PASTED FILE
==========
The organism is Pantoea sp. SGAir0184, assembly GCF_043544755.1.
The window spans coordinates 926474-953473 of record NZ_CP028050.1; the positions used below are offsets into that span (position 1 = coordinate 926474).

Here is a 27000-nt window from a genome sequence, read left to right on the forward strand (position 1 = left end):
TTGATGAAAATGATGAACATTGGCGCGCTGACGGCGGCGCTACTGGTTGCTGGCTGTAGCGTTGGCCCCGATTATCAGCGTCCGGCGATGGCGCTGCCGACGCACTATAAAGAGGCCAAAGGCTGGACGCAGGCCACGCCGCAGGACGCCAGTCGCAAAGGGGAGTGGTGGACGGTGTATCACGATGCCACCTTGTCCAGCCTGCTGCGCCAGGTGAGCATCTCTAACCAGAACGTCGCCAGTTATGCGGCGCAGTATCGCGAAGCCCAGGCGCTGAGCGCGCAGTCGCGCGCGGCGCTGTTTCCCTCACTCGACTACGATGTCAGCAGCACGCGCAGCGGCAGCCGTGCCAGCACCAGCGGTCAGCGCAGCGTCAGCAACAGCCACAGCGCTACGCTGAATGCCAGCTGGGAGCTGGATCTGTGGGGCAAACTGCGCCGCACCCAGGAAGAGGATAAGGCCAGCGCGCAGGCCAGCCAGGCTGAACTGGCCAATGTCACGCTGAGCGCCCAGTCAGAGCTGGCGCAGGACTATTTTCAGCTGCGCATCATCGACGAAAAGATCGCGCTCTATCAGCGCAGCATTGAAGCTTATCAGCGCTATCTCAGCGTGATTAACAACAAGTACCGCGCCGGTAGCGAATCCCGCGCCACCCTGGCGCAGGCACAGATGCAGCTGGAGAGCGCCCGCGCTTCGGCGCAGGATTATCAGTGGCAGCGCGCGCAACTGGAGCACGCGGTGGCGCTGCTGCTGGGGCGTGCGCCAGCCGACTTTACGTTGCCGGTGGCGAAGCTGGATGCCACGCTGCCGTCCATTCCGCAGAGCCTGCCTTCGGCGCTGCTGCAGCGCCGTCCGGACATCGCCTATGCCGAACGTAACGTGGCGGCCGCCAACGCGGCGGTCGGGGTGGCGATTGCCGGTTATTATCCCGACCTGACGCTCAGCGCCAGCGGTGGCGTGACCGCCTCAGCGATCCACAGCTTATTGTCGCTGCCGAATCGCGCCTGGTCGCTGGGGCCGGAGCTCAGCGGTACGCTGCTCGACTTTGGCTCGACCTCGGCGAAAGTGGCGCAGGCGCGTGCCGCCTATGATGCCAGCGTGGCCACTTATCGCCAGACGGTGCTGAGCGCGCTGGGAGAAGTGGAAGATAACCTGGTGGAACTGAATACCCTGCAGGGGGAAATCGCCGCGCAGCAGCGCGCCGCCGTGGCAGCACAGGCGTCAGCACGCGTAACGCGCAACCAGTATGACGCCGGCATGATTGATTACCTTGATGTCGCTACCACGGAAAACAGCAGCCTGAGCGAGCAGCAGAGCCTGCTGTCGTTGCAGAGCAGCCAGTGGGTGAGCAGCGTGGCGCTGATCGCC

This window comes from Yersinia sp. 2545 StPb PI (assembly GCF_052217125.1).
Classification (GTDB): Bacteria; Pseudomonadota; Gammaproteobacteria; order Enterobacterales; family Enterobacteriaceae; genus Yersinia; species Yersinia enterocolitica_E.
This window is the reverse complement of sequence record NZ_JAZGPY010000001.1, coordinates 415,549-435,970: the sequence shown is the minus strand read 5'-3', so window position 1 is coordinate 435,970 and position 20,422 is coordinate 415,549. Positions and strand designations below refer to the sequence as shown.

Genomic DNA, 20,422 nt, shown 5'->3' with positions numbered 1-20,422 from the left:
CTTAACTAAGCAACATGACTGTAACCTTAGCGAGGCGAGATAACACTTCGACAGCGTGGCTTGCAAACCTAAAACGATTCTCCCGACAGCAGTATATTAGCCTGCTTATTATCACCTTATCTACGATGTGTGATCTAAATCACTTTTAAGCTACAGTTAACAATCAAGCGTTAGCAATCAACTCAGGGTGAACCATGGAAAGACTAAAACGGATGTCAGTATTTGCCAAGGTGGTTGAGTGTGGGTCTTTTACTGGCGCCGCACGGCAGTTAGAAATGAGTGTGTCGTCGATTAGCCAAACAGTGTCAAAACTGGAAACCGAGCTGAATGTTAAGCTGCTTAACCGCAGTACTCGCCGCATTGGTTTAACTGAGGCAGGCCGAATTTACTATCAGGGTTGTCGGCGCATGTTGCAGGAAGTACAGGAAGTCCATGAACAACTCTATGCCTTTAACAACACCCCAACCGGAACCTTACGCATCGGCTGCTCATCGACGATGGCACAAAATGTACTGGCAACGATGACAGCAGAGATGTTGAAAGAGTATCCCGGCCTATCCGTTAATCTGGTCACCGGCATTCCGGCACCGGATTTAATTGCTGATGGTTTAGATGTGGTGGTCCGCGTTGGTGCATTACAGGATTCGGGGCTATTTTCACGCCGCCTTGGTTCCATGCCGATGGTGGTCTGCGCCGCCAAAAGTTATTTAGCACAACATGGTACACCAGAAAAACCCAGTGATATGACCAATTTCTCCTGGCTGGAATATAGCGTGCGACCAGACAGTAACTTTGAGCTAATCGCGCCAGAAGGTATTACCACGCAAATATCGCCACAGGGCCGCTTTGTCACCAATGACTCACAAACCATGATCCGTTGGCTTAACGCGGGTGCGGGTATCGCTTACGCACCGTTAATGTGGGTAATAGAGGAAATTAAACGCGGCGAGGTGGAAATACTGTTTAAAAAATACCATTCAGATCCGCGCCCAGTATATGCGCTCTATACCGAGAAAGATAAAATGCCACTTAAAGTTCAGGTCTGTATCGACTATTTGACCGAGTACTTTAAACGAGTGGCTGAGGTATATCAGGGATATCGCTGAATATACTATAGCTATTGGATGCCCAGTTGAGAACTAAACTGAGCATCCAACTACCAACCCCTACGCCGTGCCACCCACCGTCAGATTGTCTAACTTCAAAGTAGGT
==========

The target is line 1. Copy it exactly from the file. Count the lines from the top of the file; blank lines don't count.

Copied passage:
The organism is Pantoea sp. SGAir0184, assembly GCF_043544755.1.